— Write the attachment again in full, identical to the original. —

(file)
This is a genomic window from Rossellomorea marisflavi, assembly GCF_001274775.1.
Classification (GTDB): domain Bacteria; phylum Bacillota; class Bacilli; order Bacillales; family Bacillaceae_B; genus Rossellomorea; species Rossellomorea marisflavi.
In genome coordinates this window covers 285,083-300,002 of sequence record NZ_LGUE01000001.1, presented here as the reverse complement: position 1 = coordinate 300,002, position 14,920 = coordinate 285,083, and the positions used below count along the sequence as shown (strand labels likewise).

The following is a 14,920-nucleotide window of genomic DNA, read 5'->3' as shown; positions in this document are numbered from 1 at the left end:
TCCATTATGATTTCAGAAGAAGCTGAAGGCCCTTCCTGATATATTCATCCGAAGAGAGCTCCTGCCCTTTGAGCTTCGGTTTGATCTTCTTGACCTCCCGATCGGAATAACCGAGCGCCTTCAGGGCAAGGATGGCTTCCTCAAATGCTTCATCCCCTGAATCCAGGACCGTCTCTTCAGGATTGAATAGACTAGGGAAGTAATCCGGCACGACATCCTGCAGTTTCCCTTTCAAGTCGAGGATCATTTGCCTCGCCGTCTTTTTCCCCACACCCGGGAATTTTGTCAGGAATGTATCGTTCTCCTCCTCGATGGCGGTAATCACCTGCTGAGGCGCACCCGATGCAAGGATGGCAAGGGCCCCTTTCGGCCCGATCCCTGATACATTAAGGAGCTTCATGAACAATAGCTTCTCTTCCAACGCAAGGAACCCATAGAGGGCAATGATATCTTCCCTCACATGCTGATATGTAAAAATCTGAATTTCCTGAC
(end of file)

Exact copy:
This is a genomic window from Rossellomorea marisflavi, assembly GCF_001274775.1.
Classification (GTDB): domain Bacteria; phylum Bacillota; class Bacilli; order Bacillales; family Bacillaceae_B; genus Rossellomorea; species Rossellomorea marisflavi.
In genome coordinates this window covers 285,083-300,002 of sequence record NZ_LGUE01000001.1, presented here as the reverse complement: position 1 = coordinate 300,002, position 14,920 = coordinate 285,083, and the positions used below count along the sequence as shown (strand labels likewise).

The following is a 14,920-nucleotide window of genomic DNA, read 5'->3' as shown; positions in this document are numbered from 1 at the left end:
TCCATTATGATTTCAGAAGAAGCTGAAGGCCCTTCCTGATATATTCATCCGAAGAGAGCTCCTGCCCTTTGAGCTTCGGTTTGATCTTCTTGACCTCCCGATCGGAATAACCGAGCGCCTTCAGGGCAAGGATGGCTTCCTCAAATGCTTCATCCCCTGAATCCAGGACCGTCTCTTCAGGATTGAATAGACTAGGGAAGTAATCCGGCACGACATCCTGCAGTTTCCCTTTCAAGTCGAGGATCATTTGCCTCGCCGTCTTTTTCCCCACACCCGGGAATTTTGTCAGGAATGTATCGTTCTCCTCCTCGATGGCGGTAATCACCTGCTGAGGCGCACCCGATGCAAGGATGGCAAGGGCCCCTTTCGGCCCGATCCCTGATACATTAAGGAGCTTCATGAACAATAGCTTCTCTTCCAACGCAAGGAACCCATAGAGGGCAATGATATCTTCCCTCACATGCTGATATGTAAAAATCTGAATTTCCTGAC